cover image Nevermore


Marie Redonnet. Bison Books, $12 (125pp) ISBN 978-0-8032-8959-8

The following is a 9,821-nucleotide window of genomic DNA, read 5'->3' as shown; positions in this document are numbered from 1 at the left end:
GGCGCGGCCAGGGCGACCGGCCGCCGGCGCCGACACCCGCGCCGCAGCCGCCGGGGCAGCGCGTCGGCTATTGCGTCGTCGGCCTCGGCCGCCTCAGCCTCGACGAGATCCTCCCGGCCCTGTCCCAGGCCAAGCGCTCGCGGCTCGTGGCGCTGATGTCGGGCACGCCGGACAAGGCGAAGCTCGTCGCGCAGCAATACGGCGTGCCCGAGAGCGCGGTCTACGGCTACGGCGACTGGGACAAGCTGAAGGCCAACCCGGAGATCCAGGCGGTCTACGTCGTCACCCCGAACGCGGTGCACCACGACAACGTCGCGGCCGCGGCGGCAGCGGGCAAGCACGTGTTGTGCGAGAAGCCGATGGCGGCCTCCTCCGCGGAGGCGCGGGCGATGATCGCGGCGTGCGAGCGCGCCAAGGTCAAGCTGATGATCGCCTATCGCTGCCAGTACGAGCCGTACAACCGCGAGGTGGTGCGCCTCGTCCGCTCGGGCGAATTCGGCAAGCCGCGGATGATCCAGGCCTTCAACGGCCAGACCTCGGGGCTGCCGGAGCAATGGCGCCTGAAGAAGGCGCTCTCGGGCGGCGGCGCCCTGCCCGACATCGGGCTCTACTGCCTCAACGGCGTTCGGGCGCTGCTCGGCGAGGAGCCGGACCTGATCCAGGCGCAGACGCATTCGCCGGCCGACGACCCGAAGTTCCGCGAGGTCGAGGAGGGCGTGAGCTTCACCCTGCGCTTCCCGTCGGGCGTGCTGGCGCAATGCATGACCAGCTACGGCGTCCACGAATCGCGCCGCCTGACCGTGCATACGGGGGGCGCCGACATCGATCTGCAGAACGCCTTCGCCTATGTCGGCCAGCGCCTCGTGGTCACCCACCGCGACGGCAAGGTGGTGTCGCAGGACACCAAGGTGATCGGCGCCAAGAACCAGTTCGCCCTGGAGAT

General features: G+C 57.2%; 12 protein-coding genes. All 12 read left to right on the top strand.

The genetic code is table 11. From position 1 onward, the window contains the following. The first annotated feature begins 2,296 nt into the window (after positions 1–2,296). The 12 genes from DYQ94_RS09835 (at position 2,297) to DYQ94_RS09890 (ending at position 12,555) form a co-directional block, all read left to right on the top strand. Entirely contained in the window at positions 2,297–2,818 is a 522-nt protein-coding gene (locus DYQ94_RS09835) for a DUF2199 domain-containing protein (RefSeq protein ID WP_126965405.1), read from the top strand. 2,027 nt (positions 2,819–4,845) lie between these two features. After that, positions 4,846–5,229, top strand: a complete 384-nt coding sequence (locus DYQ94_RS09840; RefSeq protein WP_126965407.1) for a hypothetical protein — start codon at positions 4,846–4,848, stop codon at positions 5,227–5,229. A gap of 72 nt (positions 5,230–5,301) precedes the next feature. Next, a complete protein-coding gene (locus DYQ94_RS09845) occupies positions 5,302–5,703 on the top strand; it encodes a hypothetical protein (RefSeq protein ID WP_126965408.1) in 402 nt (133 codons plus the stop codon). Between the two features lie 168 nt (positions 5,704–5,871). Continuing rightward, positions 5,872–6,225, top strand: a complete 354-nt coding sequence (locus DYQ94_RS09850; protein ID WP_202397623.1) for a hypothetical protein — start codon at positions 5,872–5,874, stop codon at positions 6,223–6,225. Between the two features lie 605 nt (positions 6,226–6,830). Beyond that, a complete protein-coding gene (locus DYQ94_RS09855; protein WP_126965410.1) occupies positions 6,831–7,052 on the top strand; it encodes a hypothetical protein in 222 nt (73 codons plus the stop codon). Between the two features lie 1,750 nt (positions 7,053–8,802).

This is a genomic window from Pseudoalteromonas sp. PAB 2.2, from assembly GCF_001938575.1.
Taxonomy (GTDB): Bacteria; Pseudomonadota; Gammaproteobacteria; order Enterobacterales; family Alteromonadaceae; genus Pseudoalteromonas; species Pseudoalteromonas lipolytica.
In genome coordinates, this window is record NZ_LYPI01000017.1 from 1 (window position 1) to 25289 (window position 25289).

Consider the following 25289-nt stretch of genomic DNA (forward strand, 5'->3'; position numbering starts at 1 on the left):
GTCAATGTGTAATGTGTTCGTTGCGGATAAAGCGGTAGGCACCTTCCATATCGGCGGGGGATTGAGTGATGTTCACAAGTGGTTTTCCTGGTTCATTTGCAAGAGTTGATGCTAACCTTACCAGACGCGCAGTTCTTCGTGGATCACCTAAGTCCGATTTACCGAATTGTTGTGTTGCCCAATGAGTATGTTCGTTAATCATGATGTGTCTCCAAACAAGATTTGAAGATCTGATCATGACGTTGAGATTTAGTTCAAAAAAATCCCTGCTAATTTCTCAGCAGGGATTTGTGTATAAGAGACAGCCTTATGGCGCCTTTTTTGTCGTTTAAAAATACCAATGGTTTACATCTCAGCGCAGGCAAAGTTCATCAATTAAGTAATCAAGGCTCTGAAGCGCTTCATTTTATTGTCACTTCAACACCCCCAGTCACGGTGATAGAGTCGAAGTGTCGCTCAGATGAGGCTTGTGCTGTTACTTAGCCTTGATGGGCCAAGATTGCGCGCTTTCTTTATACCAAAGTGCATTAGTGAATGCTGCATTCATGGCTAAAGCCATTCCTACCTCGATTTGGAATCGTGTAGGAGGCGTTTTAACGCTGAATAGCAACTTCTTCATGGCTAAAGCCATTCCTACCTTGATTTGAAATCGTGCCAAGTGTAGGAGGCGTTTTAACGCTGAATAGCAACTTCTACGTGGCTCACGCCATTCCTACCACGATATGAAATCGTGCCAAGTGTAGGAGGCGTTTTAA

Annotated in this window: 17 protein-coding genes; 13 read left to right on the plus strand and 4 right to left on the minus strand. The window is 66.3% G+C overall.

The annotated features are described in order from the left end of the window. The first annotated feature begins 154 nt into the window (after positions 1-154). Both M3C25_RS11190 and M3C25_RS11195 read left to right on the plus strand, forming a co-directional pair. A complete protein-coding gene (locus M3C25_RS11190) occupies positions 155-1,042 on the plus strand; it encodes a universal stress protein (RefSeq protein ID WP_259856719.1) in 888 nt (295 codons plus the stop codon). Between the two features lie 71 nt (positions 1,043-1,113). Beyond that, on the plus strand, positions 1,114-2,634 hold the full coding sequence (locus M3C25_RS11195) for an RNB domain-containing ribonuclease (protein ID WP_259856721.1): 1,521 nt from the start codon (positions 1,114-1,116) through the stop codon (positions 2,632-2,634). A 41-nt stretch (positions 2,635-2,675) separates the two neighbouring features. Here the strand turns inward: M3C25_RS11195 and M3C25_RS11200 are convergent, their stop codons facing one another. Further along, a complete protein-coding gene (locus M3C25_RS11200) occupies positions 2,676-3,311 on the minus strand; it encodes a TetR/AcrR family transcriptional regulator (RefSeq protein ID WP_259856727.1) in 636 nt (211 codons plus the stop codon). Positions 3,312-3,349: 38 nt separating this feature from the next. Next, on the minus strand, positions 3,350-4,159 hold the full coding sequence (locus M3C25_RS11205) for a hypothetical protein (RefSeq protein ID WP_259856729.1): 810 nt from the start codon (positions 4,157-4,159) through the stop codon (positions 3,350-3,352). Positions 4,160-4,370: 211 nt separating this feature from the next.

In 1994, Nebraska released Redonnet's triptych (Hotel Splendid, Forever Valley and Rose Mellie Rose); in 1995, Candy Story; and this year, Nevermore, the last of the five short novels currently available by the French writer. They are all very much of a piece: claustrophobic, timeless, usually set in some slightly surreal, always seedy place (a hotel in a swamp; a corrupt seaside resort). Here these settings are the Fuch Circus and the Babylon nightclub in San Rosa, a vaguely frontier-Western town gone to pot and haunted by nearby sinister ""camps"" where the prodigal deputy, Willy Bost, lost both parents. The Babylon and the Fuch Circus are sites for murders, intrigues and secrets revealed, and there is an appropriately freakish cast of characters--the evil nightclub owner, Cassy Mac Key, and her mute, dwarf sidekick; the new chanteuse; Nina, the wise Fat Lady; Goppy, the hunchback; and Lizzie Malik, the one-time acrobat whose career was ended by a sawed-through rope. There's some grizzly sex, but there's also a love story that ends well and a corrupt political race that does not. But mostly there's Redonnet's writing. Wry and darkly detached, it's like a good French noir film--the cutting, the angles and especially the shadows can make it hard to follow, but they also make it undeniably and eerily evocative. (Sept.)